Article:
Tangs, also known as surgeonfish, are probably the most popular fish in the reefkeeping hobby next to the clownfish. Tangs come in a variety of colorations, from a striking contrast of blue, yellow, and black (as is with the blue hippo tang) to the subtler blend of brown and yellow (as is with the kole tang).
Let’s face it though – most marine fish have beautiful colorations and patterns. What sets this species apart from other fish, however, is that they act almost like dogs; they’re aware of their owner’s presence and might even be able to tell apart their owners from strangers. Apart from their attractive appearance and personality, they’re also voracious algae eaters, continuously swimming around live rocks and feasting on undesirable hair algae and other algal or plant matter.
Because of the desirable qualities mentioned, a lot of novice aquarists often make the mistake of buying a tang for their first tank, only to have it die in less than a month. Whether you’re planning to purchase a tang or are simply curious about this interesting species of fish, this guide shall fill you in on the details you need in terms of tang origin, life span, care, feeding, and breeding.
Tangs are mostly found in the Indo-Pacific Ocean, though due to their popularity, most tang species are available in local pet stores. They have blade-like fins near their tailfins that they use when they quibble with each other, hence the alternative name, ‘surgeonfish’.
When taken care of properly, tangs can live for up to 30 years! A lot of aquarists have reported their tangs living for approximately 25 years, after which they become more prone to diseases like ich. Unfortunately, a lot of beginners can’t seem to keep tangs for more than a few months or even days. On that note, the next section talks about how to take care of a tang properly.
All species of tangs require large tanks due to reaching 6-12 inches in size when fully grown. Compared to clownfish or gobies that normally don’t need a lot of swimming space, tangs are used to swimming a couple of miles a day in the vastness of the ocean. They don’t host anemones, nor do they perch on live rock or dig caves to hide in; they explore trenches, crevices, and other places in the ocean that could possibly contain algae and other types of food.
This means that in order to house a tang comfortably, one would need at least a 150-gallon tank or bigger. A lot of novice aquarists end up buying a tang and stuffing them in a 20-gallon tank just because they bought them at a particularly small size (usually about 1.5 inches or less). Unfortunately, tangs are fast growers and could easily grow a few inches in just a few months, given that they survive the stress of living in such a small space.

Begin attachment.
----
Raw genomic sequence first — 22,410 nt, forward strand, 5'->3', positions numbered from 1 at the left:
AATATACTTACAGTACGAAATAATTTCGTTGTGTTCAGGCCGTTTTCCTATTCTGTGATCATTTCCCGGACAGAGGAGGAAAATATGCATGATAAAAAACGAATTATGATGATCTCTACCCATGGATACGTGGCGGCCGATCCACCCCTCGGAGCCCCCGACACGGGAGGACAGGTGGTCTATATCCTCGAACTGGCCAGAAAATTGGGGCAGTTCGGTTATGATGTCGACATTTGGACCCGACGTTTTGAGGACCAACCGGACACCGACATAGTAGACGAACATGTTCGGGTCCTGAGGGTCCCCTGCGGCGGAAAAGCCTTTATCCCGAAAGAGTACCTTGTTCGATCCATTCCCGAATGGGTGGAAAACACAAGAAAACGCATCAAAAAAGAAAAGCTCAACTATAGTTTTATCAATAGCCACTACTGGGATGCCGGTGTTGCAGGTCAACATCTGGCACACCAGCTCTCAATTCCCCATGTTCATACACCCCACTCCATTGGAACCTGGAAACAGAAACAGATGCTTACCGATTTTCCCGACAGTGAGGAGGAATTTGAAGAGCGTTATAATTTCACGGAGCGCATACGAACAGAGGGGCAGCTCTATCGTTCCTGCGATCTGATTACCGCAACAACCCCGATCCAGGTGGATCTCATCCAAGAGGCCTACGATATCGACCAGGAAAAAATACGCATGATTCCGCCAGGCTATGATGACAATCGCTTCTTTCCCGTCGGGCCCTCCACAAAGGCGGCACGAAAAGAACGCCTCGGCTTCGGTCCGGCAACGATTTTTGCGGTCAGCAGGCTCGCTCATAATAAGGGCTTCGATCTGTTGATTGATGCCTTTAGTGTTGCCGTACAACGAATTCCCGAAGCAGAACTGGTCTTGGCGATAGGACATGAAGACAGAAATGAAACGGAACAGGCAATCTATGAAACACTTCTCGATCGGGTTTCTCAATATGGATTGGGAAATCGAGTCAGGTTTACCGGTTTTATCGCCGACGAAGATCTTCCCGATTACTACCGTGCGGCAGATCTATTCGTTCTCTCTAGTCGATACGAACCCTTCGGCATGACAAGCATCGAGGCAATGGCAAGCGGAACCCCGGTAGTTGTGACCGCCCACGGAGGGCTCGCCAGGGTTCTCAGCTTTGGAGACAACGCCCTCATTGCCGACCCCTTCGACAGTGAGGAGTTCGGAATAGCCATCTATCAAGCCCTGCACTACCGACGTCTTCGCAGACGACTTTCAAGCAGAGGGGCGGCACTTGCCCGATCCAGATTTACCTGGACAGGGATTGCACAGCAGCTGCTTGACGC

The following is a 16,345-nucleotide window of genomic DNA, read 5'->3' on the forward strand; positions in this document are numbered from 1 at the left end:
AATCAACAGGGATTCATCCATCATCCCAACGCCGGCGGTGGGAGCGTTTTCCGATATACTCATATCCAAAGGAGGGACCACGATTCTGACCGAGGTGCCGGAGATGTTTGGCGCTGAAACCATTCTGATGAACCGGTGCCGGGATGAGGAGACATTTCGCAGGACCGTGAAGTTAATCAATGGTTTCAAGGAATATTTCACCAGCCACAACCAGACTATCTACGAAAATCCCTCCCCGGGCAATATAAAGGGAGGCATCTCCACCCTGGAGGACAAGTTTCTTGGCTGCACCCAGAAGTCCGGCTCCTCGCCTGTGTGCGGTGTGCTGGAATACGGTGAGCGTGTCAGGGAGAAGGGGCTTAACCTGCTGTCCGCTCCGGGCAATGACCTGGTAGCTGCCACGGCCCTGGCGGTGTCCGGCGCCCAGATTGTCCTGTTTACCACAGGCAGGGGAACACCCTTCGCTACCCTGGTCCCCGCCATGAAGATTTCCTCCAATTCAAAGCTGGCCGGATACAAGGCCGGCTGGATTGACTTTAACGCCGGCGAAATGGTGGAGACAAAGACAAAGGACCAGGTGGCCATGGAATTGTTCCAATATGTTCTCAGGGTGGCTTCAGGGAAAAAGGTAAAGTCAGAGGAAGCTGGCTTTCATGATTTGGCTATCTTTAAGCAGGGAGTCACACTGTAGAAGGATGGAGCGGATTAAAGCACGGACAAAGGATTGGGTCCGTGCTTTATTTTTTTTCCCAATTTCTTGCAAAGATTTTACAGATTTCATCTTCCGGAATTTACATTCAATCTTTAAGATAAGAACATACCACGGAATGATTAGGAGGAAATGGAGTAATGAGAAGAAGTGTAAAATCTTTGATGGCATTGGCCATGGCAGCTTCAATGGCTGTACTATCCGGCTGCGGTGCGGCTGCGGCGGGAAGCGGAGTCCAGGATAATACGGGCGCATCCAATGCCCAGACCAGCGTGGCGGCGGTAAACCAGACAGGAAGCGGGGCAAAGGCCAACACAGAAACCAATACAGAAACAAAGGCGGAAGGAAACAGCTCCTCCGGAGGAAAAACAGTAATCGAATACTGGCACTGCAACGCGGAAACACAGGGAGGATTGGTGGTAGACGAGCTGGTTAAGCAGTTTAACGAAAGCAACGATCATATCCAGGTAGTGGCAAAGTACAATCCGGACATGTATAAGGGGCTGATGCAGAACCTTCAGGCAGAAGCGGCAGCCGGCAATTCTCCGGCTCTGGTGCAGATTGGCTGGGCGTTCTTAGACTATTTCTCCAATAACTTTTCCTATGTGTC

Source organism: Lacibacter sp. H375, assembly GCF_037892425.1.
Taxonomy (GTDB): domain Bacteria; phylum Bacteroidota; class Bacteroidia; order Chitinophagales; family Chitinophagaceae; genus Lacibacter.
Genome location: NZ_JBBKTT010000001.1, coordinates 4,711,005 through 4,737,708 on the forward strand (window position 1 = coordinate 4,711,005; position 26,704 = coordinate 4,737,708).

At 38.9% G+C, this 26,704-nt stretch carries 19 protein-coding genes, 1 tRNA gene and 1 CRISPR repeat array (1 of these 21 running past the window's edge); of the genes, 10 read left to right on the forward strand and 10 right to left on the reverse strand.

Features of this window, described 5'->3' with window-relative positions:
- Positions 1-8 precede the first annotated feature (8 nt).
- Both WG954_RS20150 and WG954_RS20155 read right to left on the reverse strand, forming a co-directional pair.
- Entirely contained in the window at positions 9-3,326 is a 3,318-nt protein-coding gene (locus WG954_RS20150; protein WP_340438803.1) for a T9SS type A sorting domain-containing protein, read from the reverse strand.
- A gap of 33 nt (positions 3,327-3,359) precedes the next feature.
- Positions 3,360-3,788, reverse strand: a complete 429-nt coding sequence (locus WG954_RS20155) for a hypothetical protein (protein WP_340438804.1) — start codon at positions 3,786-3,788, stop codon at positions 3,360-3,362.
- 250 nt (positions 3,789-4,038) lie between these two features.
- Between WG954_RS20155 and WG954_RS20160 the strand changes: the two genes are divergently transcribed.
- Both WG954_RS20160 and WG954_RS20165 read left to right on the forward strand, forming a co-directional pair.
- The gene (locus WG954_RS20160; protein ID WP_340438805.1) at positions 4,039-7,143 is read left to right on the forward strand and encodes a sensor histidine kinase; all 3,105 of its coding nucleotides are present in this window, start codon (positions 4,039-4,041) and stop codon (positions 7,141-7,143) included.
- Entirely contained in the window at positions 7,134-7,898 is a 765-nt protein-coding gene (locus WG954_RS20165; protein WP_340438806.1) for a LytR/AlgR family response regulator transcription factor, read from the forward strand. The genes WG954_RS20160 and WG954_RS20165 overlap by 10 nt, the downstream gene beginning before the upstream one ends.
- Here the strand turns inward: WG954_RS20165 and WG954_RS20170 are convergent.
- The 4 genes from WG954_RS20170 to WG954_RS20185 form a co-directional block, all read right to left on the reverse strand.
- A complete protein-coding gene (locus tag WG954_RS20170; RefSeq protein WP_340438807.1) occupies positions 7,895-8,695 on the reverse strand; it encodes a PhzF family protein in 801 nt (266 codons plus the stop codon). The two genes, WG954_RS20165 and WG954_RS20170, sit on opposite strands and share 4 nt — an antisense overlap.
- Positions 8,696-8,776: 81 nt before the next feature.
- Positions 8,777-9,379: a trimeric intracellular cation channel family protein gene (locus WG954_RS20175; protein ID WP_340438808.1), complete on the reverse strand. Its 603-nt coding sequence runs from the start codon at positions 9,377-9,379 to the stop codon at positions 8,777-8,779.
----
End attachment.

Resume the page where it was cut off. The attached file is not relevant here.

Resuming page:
The unfortunate side-effect of putting a tang in too small a tank is that they become extremely stressed; imagine suddenly being forced to live in a box for the rest of your life – that’s the kind of stress tangs experience. Apart from that, tangs become highly aggressive when not given enough space to roam around. In any case, a longer tank is better than a taller tank – usually at least 6 feet of swimming space is sufficient.
If one obtains a large enough tank for a tang, it’s a good idea to put a lot of live rock rubble both in the refugium and the main tank, as tangs have quite a high bio-load and can quickly foul up the water without sufficient amount of live rock. Having a lot of live rock inside the main tank also gives algae or any other plant matter more surface to grow on, and consequently, more food for the tang to graze on. Take care, however, not to fill the tank with so much rocks that it doesn’t give the tang enough space to swim.
While tangs are generally hardy once established in a large, stable marine aquarium, they are prone to all sorts of diseases when stressed, especially due to their naturally thin slime coat. A lot of factors could easily lead to stress, including: small tank space, overcrowding, lack of food source, and poor water conditions. In any case, it’s a good idea to quarantine newly bought fish for at least a month in order to make sure that they’re disease-free and won’t introduce parasites into the main tank. A biweekly 10% water change may be enough for tanks that do not have sensitive corals and other invertebrates. If, however, one plans on introducing SPS corals and other sensitive corals then it’s important to invest in a quality skimmer rated for at least twice the tank water volume. One may also need to invest in an RO/DI unit to ensure that the water is free from organic impurities.
As mentioned before, tangs love algae and will thrive in an aquarium with a lot of it. Unfortunately, however, lush algae growth is often a sign of high nitrates and phosphates, which are detrimental to coral health. Also, for relatively small tanks, tangs may easily decimate algae in less than a day, therefore making it necessary to feed them vegetable matter. You can look for nori in any Asian grocery store, as tangs usually love them. Make sure, however, that you purchase an unseasoned one. Tangs can also eat Mysis shrimp, chopped scallops, and other types of meaty food.
To date, it’s almost impossible to get captive bred tangs because of how sensitive the babies are to water conditions. As mentioned before, tangs are quite prone to disease, and in such a small, closed space (relative to the ocean), it’s rather difficult to produce the perfect environment for the development of the baby tangs. Your best bet is to get a pair of tangs, place them in at least a 175-gallon system without any other predators in place, and produce nearly perfect water conditions (0 nitrates, 0 phosphates, etc.).